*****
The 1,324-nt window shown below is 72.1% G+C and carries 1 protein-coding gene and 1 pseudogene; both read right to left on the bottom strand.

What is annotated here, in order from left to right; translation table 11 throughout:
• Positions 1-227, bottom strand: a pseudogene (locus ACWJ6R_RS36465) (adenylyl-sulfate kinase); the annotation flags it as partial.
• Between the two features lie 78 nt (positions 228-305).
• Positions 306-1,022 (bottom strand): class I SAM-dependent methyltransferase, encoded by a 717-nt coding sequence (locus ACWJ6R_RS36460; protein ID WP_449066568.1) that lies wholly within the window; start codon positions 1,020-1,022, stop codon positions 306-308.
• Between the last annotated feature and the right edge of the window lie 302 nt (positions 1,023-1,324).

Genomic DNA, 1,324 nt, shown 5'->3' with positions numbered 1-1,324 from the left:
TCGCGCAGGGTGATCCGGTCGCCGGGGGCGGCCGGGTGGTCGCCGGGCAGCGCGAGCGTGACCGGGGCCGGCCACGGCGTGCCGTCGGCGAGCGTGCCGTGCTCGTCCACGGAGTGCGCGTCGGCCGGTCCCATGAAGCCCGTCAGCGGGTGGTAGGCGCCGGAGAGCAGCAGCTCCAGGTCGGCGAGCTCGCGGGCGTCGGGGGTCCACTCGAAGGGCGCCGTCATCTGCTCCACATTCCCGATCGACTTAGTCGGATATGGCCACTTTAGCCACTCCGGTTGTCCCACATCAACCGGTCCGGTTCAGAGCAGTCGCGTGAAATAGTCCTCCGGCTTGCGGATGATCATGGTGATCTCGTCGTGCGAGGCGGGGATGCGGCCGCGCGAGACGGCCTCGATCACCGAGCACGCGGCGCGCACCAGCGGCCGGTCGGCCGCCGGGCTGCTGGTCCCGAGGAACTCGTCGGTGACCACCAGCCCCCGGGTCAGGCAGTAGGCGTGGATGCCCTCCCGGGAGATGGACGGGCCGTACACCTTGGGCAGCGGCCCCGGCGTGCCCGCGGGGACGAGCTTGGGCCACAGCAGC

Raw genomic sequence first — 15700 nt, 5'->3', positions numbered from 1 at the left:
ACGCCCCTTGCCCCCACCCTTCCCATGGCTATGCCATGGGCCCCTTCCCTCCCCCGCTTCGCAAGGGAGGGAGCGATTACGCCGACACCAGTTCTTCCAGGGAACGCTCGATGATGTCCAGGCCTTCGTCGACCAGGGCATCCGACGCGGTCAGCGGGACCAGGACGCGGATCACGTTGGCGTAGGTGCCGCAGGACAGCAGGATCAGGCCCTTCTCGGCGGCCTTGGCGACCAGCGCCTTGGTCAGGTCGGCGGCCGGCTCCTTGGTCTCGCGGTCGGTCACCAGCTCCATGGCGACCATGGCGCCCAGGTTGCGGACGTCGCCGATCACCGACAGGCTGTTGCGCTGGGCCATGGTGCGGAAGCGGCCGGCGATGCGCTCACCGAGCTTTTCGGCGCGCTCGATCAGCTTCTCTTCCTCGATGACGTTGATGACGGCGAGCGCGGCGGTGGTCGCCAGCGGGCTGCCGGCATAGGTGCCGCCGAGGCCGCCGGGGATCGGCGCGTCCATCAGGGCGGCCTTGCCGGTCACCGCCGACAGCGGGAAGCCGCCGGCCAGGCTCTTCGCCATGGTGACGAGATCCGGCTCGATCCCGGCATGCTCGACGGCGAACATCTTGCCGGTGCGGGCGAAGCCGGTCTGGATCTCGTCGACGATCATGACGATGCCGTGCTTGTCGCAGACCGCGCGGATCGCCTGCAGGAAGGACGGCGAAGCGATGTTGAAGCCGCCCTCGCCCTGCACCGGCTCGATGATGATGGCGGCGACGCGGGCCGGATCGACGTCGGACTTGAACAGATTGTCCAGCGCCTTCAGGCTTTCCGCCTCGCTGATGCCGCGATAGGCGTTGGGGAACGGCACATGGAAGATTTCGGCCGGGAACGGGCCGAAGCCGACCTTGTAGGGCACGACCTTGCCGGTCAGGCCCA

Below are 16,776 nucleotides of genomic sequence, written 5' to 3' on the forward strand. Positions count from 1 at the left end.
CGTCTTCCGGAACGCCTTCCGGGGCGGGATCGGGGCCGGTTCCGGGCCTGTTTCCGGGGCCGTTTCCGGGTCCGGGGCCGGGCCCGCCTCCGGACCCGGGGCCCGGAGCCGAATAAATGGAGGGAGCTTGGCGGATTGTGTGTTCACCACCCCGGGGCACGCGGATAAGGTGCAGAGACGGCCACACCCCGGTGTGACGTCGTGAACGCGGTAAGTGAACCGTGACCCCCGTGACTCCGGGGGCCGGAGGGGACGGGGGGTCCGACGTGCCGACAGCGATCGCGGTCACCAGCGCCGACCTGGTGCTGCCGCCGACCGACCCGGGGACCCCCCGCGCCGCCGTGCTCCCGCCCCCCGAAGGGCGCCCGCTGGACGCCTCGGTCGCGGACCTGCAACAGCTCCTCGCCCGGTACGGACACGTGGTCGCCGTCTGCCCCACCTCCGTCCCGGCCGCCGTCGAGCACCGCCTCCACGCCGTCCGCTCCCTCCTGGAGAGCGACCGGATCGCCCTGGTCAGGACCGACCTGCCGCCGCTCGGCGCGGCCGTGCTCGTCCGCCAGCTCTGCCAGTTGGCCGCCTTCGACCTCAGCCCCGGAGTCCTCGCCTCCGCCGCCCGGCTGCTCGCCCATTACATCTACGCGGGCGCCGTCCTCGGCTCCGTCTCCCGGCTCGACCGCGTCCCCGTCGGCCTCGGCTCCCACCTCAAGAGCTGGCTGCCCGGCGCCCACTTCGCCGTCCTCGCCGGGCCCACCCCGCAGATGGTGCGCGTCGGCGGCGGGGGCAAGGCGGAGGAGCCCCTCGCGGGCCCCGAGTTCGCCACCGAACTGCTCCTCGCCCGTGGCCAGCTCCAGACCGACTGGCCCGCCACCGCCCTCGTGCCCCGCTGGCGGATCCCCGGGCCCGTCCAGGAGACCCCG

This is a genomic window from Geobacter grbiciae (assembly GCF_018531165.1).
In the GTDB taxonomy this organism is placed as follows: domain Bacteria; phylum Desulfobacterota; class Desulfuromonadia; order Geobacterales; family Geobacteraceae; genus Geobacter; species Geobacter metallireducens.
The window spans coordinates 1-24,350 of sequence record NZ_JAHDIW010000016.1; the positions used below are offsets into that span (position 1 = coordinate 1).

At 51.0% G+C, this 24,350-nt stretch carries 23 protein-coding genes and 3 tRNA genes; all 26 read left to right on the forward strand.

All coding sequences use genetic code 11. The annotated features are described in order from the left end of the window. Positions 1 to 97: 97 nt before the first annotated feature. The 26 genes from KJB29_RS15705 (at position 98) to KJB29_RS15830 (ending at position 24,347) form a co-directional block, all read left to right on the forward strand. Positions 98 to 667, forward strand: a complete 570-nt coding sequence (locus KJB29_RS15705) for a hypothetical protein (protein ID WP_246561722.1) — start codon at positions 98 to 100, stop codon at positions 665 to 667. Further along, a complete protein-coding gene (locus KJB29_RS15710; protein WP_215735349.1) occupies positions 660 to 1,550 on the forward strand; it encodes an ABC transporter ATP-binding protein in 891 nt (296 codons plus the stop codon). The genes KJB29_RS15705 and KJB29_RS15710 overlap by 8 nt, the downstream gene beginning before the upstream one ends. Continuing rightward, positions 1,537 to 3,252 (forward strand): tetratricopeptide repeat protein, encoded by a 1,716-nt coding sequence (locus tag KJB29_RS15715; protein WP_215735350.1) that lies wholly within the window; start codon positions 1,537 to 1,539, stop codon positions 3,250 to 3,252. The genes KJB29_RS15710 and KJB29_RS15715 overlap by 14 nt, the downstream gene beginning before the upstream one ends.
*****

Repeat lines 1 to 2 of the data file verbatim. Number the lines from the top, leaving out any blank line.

The 1,324-nt window shown below is 72.1% G+C and carries 1 protein-coding gene and 1 pseudogene; both read right to left on the bottom strand.

What is annotated here, in order from left to right; translation table 11 throughout: